Sex-based differences in incidence and presentation have been described for some, but not all, conditions of the spine. For example, adolescent idiopathic scoliosis, one of the most common diseases of the spine in adolescence, is somewhat more common in females, and females are much more likely to present with larger curves. The incidence of scoliosis among adults, which includes a wider range of diagnoses than adolescent idiopathic scoliosis, does not appear to differ by sex, and there appears to be no sex-based differences in magnitude of curves.1 Ankylosing spondylitis is diagnosed more frequently in men. However, women who present with this condition tend to be older than their male counterparts, have a shorter duration of disease, be more likely to have thoracic spine involvement, and be less likely to be HLA-B27 positive.2
Among the common conditions of the spine, data are often conflicting regarding any sex-based differences in incidence, most likely reflecting their multifactorial etiology. Degenerative disc disease and lumbar radiculopathy, for example, have been reported to be more common in men, more common in women, or equal in lifetime sex-based risk. Women with degenerative disc disease have been noted to present with this condition when they are approximately 10 years older than men,3 perhaps reflecting differences in activity and mechanical loading. Among a young active military population, degenerative disc disease4 and lumbar radiculopathy5 were found to be more common among women, although female sex was less of a risk factor than older age for both conditions.
A variety of risk factors have been described to account for any noted sex-based differences among spine conditions. The most obvious difference would be the influence of sex hormones. Studies related to hormones and spinal deformity, which is more common in women, have shown no clear relationship, while in cases of ankylosing spondylitis, which is more common in men, studies have shown no differences in adrenal or gonadal sex hormones6 to explain this predominance.
As with other conditions, any sex-based differences are likely multifactorial. Schoenfeld5 postulated that these differences might reflect hormonal influences as well as differing responses of the spine to loading and physical activity. Among a cohort of asymptomatic young adults,7 it was found that the spine from T1-L5/S1 as a whole, and the individual high thoracic and lumbar vertebrae, were more dorsally inclined in women than in men. The authors hypothesized that this could make the spine less rotationally stable in women, in certain circumstances resulting in the initiation and/or progression of spinal conditions, such as scoliosis.
The potential impact of sex on other spine conditions has also been studied, without conclusive results. Increased paraspinous muscle degeneration has been suggested to correlate with incidence of low back pain,8,9 and in studying a cohort of symptomatic adult patients, it was found that women were more likely than men to demonstrate fatty infiltration of their paraspinous muscles on MRI. Sex-based differences have also been identified in paraspinous muscle fiber and type.10 However, the impact of sex on the development of low back pain. and any cause-and-effect relationship between low back pain or other spine conditions and changes in paraspinous muscle composition, has not been elucidated.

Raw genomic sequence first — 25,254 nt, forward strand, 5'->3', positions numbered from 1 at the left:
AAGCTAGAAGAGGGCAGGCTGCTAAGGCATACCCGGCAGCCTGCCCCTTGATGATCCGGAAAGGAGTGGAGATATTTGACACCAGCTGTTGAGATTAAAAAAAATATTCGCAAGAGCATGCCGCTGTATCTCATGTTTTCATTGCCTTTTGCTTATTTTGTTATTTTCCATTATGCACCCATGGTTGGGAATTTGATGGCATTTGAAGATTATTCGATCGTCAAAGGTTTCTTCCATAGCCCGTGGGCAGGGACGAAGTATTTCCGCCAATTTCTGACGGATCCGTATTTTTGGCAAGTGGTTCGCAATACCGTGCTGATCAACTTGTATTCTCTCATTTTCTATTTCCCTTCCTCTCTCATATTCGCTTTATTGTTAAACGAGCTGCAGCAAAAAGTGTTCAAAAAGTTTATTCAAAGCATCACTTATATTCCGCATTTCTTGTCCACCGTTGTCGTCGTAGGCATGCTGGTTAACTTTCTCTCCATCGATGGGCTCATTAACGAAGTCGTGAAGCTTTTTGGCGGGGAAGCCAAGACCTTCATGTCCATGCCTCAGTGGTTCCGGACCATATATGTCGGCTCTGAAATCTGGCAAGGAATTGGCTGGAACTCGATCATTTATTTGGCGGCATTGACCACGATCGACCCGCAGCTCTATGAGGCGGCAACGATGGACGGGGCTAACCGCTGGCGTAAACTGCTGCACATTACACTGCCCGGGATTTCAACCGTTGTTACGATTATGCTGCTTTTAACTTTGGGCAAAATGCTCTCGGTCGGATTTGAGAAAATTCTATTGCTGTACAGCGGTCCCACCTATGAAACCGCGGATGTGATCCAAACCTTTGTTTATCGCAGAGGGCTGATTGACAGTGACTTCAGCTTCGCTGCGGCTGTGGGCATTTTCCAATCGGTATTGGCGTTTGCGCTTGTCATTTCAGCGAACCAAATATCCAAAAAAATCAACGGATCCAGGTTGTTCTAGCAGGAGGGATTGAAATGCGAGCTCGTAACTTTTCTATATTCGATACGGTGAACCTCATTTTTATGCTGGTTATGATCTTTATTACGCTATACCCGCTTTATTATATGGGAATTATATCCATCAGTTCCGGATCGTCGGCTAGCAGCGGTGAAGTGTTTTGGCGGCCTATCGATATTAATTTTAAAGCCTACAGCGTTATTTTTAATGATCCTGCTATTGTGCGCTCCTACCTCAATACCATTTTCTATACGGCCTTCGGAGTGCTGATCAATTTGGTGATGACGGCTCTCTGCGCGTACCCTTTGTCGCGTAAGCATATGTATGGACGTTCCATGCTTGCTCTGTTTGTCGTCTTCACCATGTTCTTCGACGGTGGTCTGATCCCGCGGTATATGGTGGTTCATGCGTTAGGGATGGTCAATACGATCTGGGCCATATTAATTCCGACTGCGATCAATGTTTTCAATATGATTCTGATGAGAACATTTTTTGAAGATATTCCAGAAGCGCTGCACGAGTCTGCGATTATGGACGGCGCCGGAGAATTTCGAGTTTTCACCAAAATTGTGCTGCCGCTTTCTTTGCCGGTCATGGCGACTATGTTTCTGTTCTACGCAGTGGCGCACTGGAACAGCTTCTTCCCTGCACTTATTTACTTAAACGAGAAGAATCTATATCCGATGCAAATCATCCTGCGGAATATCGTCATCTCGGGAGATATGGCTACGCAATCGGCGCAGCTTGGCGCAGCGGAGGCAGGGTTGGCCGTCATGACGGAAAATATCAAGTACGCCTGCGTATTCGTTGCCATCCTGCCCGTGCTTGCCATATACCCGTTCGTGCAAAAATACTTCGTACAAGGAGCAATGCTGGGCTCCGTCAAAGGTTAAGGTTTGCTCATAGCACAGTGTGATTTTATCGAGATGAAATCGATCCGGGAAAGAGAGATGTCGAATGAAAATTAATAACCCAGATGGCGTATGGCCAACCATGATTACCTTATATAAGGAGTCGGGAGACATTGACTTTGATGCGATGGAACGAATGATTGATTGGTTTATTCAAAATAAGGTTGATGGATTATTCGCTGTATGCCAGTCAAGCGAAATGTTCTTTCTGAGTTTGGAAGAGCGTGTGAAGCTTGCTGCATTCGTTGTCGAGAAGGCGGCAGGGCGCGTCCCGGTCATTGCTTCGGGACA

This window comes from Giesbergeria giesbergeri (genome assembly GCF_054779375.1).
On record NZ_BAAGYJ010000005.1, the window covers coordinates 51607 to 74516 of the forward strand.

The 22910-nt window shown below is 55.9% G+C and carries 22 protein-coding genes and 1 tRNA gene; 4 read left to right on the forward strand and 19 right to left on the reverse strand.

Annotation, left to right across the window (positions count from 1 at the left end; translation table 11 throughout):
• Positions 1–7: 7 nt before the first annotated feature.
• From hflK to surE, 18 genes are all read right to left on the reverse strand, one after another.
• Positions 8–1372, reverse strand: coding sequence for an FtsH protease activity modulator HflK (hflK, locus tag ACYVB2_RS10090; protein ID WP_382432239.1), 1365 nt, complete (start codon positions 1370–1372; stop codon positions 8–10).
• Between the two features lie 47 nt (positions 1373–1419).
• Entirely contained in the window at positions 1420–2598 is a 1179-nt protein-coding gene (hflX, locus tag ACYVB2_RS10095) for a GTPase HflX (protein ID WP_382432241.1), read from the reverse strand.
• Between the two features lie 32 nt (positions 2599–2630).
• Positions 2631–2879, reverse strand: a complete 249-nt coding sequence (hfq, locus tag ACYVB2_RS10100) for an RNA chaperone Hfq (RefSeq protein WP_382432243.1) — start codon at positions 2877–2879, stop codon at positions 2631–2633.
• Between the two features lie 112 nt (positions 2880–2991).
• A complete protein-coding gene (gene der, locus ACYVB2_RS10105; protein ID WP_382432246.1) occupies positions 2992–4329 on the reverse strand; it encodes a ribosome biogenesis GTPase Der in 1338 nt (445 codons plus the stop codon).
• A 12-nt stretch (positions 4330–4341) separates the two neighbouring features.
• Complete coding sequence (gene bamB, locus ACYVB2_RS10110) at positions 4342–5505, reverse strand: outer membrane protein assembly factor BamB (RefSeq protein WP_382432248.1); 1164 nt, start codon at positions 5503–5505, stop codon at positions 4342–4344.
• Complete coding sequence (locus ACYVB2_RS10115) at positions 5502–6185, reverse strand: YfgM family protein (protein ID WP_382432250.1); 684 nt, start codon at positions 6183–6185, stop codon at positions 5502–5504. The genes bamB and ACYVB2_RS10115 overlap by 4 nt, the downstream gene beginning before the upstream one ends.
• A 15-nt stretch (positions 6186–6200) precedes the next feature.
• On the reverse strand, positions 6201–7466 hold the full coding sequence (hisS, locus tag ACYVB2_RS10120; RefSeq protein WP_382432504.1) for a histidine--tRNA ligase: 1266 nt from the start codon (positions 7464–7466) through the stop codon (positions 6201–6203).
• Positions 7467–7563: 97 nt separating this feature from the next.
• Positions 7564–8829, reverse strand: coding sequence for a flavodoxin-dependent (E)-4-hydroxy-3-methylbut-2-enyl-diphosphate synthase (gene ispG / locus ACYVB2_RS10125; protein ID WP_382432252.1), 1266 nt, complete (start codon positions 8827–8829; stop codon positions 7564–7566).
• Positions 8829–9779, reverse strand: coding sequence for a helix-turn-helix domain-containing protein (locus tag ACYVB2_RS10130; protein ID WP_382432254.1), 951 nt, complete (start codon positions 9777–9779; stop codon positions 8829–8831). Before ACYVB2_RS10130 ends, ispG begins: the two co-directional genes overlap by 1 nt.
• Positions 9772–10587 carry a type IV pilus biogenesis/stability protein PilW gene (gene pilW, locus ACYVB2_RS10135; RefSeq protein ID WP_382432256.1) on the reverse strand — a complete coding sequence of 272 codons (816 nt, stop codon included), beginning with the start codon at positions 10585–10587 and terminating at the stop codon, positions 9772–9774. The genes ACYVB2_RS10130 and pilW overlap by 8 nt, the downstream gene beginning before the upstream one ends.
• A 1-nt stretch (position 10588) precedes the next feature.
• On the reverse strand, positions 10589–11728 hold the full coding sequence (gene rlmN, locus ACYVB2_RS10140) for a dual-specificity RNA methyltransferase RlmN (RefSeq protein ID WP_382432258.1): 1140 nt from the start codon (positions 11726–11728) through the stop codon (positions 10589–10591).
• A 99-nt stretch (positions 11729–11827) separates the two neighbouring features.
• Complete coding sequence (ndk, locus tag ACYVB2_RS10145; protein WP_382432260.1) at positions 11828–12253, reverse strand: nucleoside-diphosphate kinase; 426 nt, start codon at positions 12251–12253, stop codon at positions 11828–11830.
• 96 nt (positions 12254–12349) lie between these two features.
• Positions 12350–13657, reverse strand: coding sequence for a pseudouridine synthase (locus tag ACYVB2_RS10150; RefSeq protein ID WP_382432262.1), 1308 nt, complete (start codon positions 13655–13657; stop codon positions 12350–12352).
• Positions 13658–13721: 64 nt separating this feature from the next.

- 1. Kebaish KM, Neubauer PR, Voros GD, et al: Scoliosis in adults aged forty years and older: Prevalence and relationship to age, race, and gender. Spine 2011 Apr 20;36(9):731-736. doi: 10.1097/BRS.0b013e3181e9f120.
- 2. van der Horst-Bruinsma IE1, Zack DJ, Szumski A, Koenig AS: Female patients with ankylosing spondylitis: Analysis of the impact of gender across treatment studies. Ann Rheum Dis 2013 Jul;72(7):1221-1224. Epub 2012 Dec 22.
- 3. Battie MC, Videman T: Lumbar disc degeneration: Epidemiology and genetics. JBJS-A 2006;88(Supple 2):3-9.
- 4. Schoenfeld AJ, Nelson JH, Burks R, Belmont PJ Jr: Incidence and risk factors for lumbar degenerative disc disease in the United States military 1999-2008. Mil Med 2011 Nov;176(11):1320-1324.
- 5. a. b. Schoenfeld AJ, George AA, Bader JO, Caram PM Jr: Incidence and epidemiology of cervical radiculopathy in the United States military: 2000 to 2009. J Spinal Disord Tech 2012 Feb;25(1):17-22. doi: 10.1097/BSD.0b013e31820d77ea.
- 6. Straub RH, Struhárová S, Schölmerich J, Härle P: No alterations of serum levels of adrenal and gonadal hormones in patients with ankylosing spondylitis. Clin Exp Rheumatol 2002 Nov-Dec;20(6 Suppl 28):S52-S59.
- 7. Janssen MM, Drevelle X, Humbert L, et al: Differences in male and female spino-pelvic alignment in asymptomatic young adults: A three-dimensional analysis using upright low-dose digital biplanar X-rays. Spine 2009 Nov 1;34(23):E826-E832.
- 8. Mengiardi B, Schmid MR, Boos N, et al: Fat content of lumbar paraspinal muscles in patients with chronic low back pain and in asymptomatic volunteers: Quantification with MR spectroscopy. Radiology 2006 Sep;240(3):786-792.
- 9. Nam WD, Chang BS, Lee, CK, Cho JH: Clinical and radiological predictive factors to be related with the degree of lumbar back muscle degeneration: Difference by gender. Clinics in Orthopedic Surgery 2014;6:318-332. doi: 10.4055/cios.2014.6.3.318. Epub 2014 Aug 5.
- 10. Doherty TJ: The influence of aging and sex on skeletal muscle mass and strength. Curr Opin Clin Nutr Metab Care 2001;4(6):503-508.